Clover Mite

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Clover mite adults and feeding spots on grass blade.
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Clover mite adults, nymphs and eggs on side of irrigation switch box.
  • Scientific Name: Bryobia praetiosa Koch has several recognized biotypes, some of which seem to prefer feeding on grasses and others on various trees. [Phylum Arthropoda: Class Arachnida: Order Acari: Family Tetranichidae]


  • Common Names: clover mite


  • Climatic Zone: temperate


  • Geographic Distribution: The clover mite is a cosmopolitan species found in North and South America, Europe, Asia, Africa and Australia.


  • Damaging Stage: larvae, nymphs and adults


  • Hosts: Though originally described from red clover, clover mites attack a wide variety of plants including several turfgrasses such as Kentucky bluegrass, perennial ryegrass and fescues.


  • Damage Symptoms: Like other mites, the clover mites probe the surface cells of grass blades, extracting their contents which produces a silvery appearance to the upper surface. This “frosting” of turf is most common around protected places next to buildings or under trees. On golf courses, this damage is similar to and may be misdiagnosed as winter desiccation caused by wind.

The major problem with these mites is their nuisance activities. They tend to migrate into homes and buildings during population flushes in the spring and fall. Though they do not transmit any disease nor do they bite, they are quite annoying to the average homeowner. When crushed, they leave a red stain which is difficult to remove. On golf courses, this mite occasionally invades shelters and stains the light colored clothing of players unfortunate enough to sit on them. The mites also may cluster on sprinkler system switch boxes where they coat the surface with cast skins and egg shells.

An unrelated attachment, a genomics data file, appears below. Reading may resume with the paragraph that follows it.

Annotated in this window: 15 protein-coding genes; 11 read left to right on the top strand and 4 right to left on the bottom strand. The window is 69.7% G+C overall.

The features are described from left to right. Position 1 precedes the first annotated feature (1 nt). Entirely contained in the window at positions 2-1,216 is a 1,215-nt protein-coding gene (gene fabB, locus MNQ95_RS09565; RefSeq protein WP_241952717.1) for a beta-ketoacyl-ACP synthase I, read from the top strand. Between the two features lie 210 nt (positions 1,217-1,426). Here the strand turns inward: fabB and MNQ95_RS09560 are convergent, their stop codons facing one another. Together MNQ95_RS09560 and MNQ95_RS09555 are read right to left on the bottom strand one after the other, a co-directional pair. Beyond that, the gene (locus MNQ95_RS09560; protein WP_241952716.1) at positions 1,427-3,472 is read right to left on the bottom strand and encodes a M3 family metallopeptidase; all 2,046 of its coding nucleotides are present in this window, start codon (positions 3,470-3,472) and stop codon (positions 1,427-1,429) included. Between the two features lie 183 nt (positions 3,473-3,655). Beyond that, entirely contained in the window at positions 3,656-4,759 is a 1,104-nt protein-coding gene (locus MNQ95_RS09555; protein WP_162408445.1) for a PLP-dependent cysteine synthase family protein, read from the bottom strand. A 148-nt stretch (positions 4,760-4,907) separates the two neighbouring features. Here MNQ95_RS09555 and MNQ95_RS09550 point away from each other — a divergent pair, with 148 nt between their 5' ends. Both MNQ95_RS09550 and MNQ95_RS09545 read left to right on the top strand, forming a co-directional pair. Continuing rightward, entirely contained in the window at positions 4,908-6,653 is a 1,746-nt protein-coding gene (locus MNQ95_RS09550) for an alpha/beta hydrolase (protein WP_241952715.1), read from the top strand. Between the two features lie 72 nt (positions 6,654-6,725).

• Description of Stages: Clover mites have life stages typical of mites (i.e., egg, larva, nymphs and adult).


Eggs: The small round eggs are shiny red orange colored and about 1/64 inch (0.12 mm) in diameter.

Larvae: The larvae have only three pairs of legs and are reddish in color.

Nymphs: The nymphs take on another pair of legs and have the typical adult form of a slightly depressed, oval body with elongate front legs. Under high magnification, the body is covered with tiny fingerprint like ridges. There are two nymphal instars.

Adults: Only females are known and these are reddish to chestnut brown in color. They have the front legs about twice the length of the other legs and are about 1/32 inch (0.4 mm) long.


  • Life Cycle and Habits: The clover mite is a true "cool season" mite. In the cool season areas, this pest overwinters as bright red-orange eggs attached to walls of buildings, tree trunks, but adults sometimes survive in basements and other protected areas. Clover mites also oversummer in the egg stage, being active during the cool of the spring and fall. In the southern zones, this pest oversummers in the egg stage but adults and nymphs may be active during the entire winter.